Come early for the film screening of Clarence Brown's Intruder in the Dust, a film adaptation released in 1949 of William Faulkner's novel. The film's portrayal of a black man falsely accused of murder and the subsequent efforts to prove his innocence highlights the pervasive racism of the era and serves as a powerful critique of racial discrimination.
Claude Jarman, Jr. was discovered by Clarence Brown in 1945 in his fifth-grade classroom in Nashville, Tennessee. As an unknown, he starred in The Yearling, earning a special Juvenile Academy Award for his performance. Jarman went on to make ten other films including Intruder in the Dust, which reunited him with Clarence Brown. He recently released his memoir, My Life and the Final Days of Hollywood (2021).
Gwenda Young teaches film at University College Cork, Ireland and led the development of the film studies program at the University. She is the author of Clarence Brown: Hollywood's Forgotten Master (2018). Young collaborated with historian and filmmaker Kevin Brownlow on a short retrospective on Clarence Brown at the National Film Theatre in London in 2003, as well as on gala screenings of Clarence Brown films at the Fastnet Film Festival Cork in 2018 and 2019.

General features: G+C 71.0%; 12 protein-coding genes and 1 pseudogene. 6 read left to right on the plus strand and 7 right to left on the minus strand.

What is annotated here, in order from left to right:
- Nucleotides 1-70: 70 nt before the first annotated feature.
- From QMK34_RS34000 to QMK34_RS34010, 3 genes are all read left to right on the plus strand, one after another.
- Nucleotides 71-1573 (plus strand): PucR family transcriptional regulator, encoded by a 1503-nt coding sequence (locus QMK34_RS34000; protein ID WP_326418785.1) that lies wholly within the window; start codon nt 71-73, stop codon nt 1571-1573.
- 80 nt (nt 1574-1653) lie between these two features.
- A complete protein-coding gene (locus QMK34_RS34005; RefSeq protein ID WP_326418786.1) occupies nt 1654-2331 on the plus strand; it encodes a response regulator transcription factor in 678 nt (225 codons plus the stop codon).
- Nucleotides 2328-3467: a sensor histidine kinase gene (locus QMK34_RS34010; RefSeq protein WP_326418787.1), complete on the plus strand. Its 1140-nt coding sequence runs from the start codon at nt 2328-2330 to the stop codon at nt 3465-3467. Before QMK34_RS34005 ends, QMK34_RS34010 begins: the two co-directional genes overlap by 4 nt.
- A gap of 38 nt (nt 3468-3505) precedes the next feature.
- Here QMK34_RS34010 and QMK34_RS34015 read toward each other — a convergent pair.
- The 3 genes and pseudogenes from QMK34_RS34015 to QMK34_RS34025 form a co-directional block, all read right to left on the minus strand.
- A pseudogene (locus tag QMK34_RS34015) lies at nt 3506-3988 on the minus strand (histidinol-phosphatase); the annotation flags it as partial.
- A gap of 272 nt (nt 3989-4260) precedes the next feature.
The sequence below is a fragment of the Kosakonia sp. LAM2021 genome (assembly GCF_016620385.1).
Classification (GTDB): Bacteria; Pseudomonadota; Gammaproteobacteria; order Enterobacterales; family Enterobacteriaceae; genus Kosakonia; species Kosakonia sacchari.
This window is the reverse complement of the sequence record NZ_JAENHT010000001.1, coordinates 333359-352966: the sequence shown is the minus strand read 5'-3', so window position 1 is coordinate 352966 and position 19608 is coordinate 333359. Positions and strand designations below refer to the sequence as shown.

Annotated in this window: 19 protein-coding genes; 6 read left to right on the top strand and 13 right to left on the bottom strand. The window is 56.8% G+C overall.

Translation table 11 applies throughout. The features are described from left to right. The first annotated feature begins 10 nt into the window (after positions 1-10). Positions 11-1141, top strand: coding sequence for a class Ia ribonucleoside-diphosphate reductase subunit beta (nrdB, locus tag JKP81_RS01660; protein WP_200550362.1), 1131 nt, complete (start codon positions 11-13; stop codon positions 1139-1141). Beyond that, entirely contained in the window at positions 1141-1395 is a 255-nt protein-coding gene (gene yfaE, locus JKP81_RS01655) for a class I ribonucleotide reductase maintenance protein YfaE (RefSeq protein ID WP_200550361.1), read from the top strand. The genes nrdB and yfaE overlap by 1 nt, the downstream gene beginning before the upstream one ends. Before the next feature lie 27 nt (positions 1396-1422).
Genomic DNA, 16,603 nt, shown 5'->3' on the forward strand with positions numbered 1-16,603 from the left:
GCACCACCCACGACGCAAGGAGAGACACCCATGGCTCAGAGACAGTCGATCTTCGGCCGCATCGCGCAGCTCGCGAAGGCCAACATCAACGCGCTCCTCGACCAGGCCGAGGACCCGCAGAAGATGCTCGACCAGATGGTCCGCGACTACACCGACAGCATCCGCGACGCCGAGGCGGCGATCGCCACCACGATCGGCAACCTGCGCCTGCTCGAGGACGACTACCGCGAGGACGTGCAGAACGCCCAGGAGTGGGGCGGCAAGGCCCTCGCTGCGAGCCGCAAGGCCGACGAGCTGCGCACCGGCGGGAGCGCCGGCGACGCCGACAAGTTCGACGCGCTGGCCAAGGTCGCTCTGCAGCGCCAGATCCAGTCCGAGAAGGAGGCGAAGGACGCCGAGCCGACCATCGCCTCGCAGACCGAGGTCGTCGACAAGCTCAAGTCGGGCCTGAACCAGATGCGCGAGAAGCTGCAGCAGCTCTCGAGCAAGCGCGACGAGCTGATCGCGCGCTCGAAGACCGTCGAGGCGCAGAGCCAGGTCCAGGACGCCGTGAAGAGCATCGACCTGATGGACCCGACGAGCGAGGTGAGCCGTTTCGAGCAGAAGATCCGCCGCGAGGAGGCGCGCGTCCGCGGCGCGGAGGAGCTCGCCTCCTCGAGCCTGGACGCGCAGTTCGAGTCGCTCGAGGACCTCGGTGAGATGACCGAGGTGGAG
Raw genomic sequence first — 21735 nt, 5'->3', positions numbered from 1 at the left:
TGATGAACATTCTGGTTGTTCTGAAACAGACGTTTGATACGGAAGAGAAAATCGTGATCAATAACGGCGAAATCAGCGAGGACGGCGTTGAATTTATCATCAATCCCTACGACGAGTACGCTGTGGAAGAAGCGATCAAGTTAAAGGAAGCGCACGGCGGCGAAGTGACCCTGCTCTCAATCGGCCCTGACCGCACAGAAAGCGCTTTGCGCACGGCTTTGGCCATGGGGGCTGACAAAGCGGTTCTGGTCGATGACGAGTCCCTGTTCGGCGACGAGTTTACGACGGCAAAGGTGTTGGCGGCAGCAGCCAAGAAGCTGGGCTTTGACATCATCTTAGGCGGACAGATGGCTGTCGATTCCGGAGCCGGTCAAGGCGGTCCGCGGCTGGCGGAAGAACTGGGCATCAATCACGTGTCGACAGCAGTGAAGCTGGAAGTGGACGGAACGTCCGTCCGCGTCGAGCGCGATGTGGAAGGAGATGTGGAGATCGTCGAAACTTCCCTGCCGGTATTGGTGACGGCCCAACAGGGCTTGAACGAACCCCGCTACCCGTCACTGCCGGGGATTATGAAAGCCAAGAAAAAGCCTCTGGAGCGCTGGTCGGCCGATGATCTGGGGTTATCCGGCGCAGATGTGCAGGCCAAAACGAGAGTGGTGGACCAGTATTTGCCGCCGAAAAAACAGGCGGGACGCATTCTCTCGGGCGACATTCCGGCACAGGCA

Dr. Charles (Chuck) Maland, Professor Emeritus of English and Cinema Studies with the University of Tennessee is a scholar with interdisciplinary interests in film studies, American literature, American cultural and intellectual history in the 19th, 20th, and 21st centuries, and American studies. His specialty is the relationship between film and American culture.
Robert J. (Bob) Booker grew up in the “Bottom” area of East Knoxville, and graduated from Austin High School in 1953. Following a three year stint in the U.S. Army, Booker returned to his hometown to study at Knoxville College, graduating in 1962. At Knoxville College, as a two-term president of the student body, Booker became involved in Knoxville’s Civil Rights movement, organizing sit-ins to advance desegregation. In 1966 he was elected as Knoxville’s first black Tennessee State Representative. For 11 years, he was the executive director for the Beck Cultural Exchange Center. Booker is an authoritative author of Knoxville black history, and his publications include: Two Hundred Years of Black Culture in Knoxville, Tennessee 1791-1991; The 120 Year History of Knoxville College; An Encyclopedia: The Experiences of Black People in Knoxville, Tennessee 1844-1974; and From the Bottom Up.
Clarence Brown Film Festival
This event is part of the Clarence Brown Film Festival, celebrating the work and legacy of Knoxvillian Clarence Brown (1890–1987). Nominated for eight Oscars, Brown directed the biggest stars of the silver screen including Greta Garbo, Clark Gable, and Elizabeth Taylor. Events are free and open to the public.